The Gospel of Star Wars

By Joe Boyd

Star Wars was everything to me growing up as a child of the 1980s. It was more than just a series of three movies. It was an alternative world that consumed me. I spent hours alone and with friends playing with the action figures—creating new stories to add to the adventure and mythos of Luke Skywalker, Princess Leia, Darth Vader, and Han Solo.

I grew up but never outgrew the stories George Lucas created. I was more than excited to see three new “prequel” movies in the early 2000s. While the films fell short of my expectations, it was nice to be invited back into the world.

Bobbajo, a character from last year’s Star Wars: The Force Awakens, makes an appearance at the 2015 San Diego Comic Con International at the convention center in San Diego, California. (Photo by Gage Skidmore; courtesy of Wikimedia Commons)
Bobbajo, a character from last year’s Star Wars: The Force Awakens, makes an appearance at the 2015 San Diego Comic Con International at the convention center in San Diego, California. (Photo by Gage Skidmore; courtesy of Wikimedia Commons)

Star Wars came roaring back last year on the heels of Disney’s acquisition of Lucas Films. My excitement for The Force Awakens, the seventh movie in the franchise, was tempered until it was announced J.J. Abrams would be writing and directing. As a huge fan of Lost, Abrams’s TV series, I had a hunch that The Force Awakens would be great. And it was. For the first time in three decades, I felt as though I was ushered back into the dynamic universe of my childhood.

This winter—and every year for the foreseeable future—a new Star Wars movie will hit the screens. I’ve come to believe the Star Wars saga can serve as a useful metaphor for the Christian faith. Consider the following:

• Star Wars invites us into an ancient narrative.

Though it is a science fiction film series, Star Wars doesn’t take place in the future. Its setting is “long, long ago in a galaxy far, far away.” Lucas desired to create a world that was technologically advanced, but rooted in antiquity. For the Christian, this can serve to remind us that we live within the ancient story of God, Israel, Jesus, and the church.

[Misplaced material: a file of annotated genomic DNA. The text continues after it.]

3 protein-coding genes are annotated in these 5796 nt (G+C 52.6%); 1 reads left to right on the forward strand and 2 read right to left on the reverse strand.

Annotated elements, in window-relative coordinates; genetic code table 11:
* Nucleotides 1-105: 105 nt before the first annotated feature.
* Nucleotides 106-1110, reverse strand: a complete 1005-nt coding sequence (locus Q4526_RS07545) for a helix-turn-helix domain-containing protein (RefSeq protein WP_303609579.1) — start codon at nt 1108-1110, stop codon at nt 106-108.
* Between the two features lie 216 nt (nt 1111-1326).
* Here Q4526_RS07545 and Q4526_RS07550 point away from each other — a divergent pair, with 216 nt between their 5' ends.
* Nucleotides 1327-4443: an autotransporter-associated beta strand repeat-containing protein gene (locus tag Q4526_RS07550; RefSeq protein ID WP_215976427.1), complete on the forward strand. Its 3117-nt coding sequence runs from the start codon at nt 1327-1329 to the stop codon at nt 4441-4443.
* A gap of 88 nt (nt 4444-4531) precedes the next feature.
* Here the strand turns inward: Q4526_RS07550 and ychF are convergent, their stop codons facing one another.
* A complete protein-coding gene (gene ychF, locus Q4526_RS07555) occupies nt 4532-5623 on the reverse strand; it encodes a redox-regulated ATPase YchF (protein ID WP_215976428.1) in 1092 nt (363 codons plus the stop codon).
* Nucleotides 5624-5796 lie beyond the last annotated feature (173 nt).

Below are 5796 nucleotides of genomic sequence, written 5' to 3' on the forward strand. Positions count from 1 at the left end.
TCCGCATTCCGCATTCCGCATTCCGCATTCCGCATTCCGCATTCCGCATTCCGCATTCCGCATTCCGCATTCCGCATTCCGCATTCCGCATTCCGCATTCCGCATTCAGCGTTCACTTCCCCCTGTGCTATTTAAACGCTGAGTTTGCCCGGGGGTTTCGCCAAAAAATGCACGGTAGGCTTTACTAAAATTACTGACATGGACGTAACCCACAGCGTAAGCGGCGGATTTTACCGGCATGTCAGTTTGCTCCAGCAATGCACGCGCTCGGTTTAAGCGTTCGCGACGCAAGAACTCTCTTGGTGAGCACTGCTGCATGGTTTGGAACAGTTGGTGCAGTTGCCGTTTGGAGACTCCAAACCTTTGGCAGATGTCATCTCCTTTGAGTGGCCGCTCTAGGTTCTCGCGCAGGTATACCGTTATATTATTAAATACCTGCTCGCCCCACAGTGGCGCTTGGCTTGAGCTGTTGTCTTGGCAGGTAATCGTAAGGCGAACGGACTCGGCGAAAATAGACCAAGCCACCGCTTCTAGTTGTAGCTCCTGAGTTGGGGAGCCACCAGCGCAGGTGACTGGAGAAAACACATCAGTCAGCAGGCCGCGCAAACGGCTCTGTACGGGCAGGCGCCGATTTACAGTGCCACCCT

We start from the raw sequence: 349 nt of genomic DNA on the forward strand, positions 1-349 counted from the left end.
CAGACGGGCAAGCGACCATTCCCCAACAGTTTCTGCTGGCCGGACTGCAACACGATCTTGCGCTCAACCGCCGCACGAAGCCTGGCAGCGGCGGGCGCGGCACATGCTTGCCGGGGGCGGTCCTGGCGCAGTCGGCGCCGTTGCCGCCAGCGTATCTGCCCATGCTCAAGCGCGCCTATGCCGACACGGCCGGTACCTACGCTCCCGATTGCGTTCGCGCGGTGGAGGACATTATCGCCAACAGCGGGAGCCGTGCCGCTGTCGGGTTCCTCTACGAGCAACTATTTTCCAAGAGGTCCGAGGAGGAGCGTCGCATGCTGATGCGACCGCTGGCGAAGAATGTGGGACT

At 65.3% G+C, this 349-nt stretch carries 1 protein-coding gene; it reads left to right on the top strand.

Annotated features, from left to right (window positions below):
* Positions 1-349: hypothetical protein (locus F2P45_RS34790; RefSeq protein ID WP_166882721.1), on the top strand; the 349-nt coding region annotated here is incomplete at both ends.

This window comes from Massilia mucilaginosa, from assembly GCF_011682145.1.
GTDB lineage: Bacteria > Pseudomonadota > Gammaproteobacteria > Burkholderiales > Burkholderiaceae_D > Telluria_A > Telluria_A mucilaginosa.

While Star Wars shows us this truth in fiction, we live out our greater truth in reality. Yesterday matters. Our stories shape us today. When we don’t know what to do, we look back to our history recorded in the Scriptures to see a God who delivers us.

• Star Wars shows us the rebels are actually the good guys.

Upon first viewing it may not be obvious that the heroes we are rooting for in Star Wars are actually rebels—rogue revolutionaries. (Note the next movie coming out is titled Rogue One.) The “normal” order of things is represented in the Empire and Darth Vader, the original villain.

This, I believe, is the story of Jesus and his followers. Jesus was a rogue, rebel, revolutionary rabbi from a nowhere mountain town. His followers were from equally unimpressive backgrounds. Yet, they launched a revolution of love, grace, and peace against the Roman and Jewish states.

As Christians, we see our primary identity here. We are most accurately seen as the rebels, waging war against the “normal” forces of hate, violence, and greed.

• Star Wars shows us the force is real. 

What if there is more to the world than meets the eye? More than the material things we can see, hear, touch, and smell? Could there be a mysterious Force in the universe that pulls all things together? The answer in the Star Wars canon is an empathic yes.

And Christians agree. Our “Force,” of course, is none other than the power of the Living God at work in the lives and hearts of those who believe. It is the work of the Holy Spirit to comfort, convict, and empower. We lull ourselves into a false belief that this perceived world is all there is, but it is not. God is active in unexplainable, mysterious ways that we can never fully grasp.

• Star Wars shows us redemption is possible. 

Ultimately, Star Wars is really the story of one man: Anakin Skywalker. Anakin was destined for greatness, but gave into the dark side. He became Darth Vader—more machine than human. However, before his life ends, Anakin defeats Vader by rescuing his own son (Luke) from the evil grasp of the evil Emperor. Anakin dies, but not before Vader does. And at the end of Return of the Jedi, we see that in some fantastical way, Anakin lives even though he has died.

This is the hope of Jesus and his gospel. That though we die, we will live. Nobody is beyond his grace. Redemption is available for all of us. We are all Vader. And we are all Anakin. Through Jesus we can die to our false self and be reborn into the woman or man we were always meant to be.

Ultimately I love Star Wars not just because of mere nostalgia. I love it because it reminds me of Jesus. All art mirrors truth. This franchise, for me, just does it better than most.

May the force be with you.

Joe Boyd is founder and president of Rebel Pilgrim Productions, Cincinnati, Ohio. 

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